It always takes me a few days to get into a groove with the conversion rate. In Korea, 7,000 won is about $7. But 7,000 yen is about $70! But three days in, I have a better idea of what I am actually paying.
We woke up at a better time today which meant we had a better schedule. Our first destination was Arashiyama Monkey Park Iwatayama. We had to take three different trains to get there, but it was so worth it! The third train was a single electronic trolley car that went through the countryside. It reminded me of a Studio Ghibli movie.
We arrived at Arashiyama and walked down a street of cute little shops that I decided I needed to check out on the way back. There was a great pedestrian bridge that led to a mountain and I was thrilled. This was the side of Japan I had been dying to see last Christmas. Traditional houses, boats, countryside.
We followed the signs to the monkey park where it said to park bikes and strollers. Then we walked up some steps to a shrine and were a little confused. The entrance to the monkey park was off to the left. Adults pay 1,100 yen (like $11) but 3 year olds and under are free.
The sign said it was a twenty minutes hike to the monkey park. It was mostly uphill and some of the path was paved. It wasn’t dangerous, but Clarissa definitely didn’t walk the entire trail. I was impressed though because she walked at least half of it. On this hike, we decided that we do need to bite the bullet and buy an ergo or something because I know I want to do the Great Wall of China next year and we can’t bring a stroller there either. It would have made the trip easier to wear Clarissa on my back.
But it was so worth it when we got to the top! There were a few monkeys hanging out. Then we went inside a cabin that has cages on the windows. You can pay 100 yen (about $1) for a small bag of peanuts, apples, or bananas to feed the monkeys.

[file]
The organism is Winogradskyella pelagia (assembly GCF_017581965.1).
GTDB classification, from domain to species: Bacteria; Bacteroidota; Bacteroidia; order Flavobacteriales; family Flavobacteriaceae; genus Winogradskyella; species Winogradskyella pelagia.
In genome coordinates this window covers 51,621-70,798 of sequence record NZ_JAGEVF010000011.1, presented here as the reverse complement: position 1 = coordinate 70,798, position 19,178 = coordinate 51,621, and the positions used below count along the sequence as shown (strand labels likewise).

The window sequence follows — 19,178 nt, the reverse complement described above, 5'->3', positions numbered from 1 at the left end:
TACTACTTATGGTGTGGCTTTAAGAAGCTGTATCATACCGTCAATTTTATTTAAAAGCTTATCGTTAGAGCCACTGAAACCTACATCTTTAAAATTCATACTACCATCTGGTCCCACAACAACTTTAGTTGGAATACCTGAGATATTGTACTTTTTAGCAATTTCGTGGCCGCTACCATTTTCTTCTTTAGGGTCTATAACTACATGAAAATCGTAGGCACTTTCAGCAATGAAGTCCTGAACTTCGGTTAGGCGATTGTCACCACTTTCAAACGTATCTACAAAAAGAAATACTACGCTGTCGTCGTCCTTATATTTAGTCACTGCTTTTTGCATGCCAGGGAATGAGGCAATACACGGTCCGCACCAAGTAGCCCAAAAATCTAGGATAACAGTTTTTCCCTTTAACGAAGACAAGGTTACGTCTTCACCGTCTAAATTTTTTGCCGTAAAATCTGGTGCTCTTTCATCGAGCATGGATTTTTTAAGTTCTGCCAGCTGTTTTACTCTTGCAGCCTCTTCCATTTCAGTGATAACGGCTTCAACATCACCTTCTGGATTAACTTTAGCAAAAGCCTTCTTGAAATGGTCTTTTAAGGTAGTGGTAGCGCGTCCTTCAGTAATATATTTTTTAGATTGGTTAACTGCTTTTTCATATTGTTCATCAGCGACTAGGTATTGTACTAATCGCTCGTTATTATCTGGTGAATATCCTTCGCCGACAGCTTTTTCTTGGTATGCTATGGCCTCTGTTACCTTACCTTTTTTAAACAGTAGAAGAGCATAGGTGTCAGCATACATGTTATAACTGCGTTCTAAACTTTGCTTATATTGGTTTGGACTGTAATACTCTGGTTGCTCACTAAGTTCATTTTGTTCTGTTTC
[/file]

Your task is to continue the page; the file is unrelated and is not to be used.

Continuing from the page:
Clarissa had a great time! We ended up doing all three different foods. Clarissa was able to feed 4 different monkeys, including a baby monkey.
Since it is on top of a mountain, you can look out and see most of Kyoto from up there.
After our hike, we went back in to town for some shopping. I found some fun placemats with a cat that looks like Mittens. We had awesome sushi for lunch. We had ice cream too. Clarissa and I chose vanilla, but Tim went with green tea.
We took a few trains to Yassaka Jinja Shrine. Along the street, we bought a small geisha doll for Clarissa and a magnet for me. We also found Kanji (Japanese) signature stamps for all three of our names.
The shrine was clean and not super crowded but not spectacular. It was also not very stroller friendly. There were several sets of steps and no ramps.
Tim was more excited to visit the Fushimi Inari Shrine because of the many gates it has. This shrine was massive and has gates that go all the way up the mountain. It had a few ramps for the bottom buildings but there was not a place to park the stroller to go up the mountain to see all of the gates. Clarissa loved the wolf statues though.
It was supposed to rain so we headed to the new Aeon mall which is right across from Kyoto station. We ate yummy Indian curry and Naan for dinner. Then Clarissa and I went to check out the Steam Locomotive Cafe which had Thomas and some other Japanese model trains set up. They sold drinks and hamburgers as well as train merchandise. Tim visited a few electronics stores but wasn’t impressed.
Tonight was the first time we made it back early enough to catch the hotel shuttle home. It was packed! But it is nice to have Clarissa in bed before 10 for a change. I think we will have a more cooperative girl tomorrow. Hopefully the weather man is wrong and it won’t rain the entire day.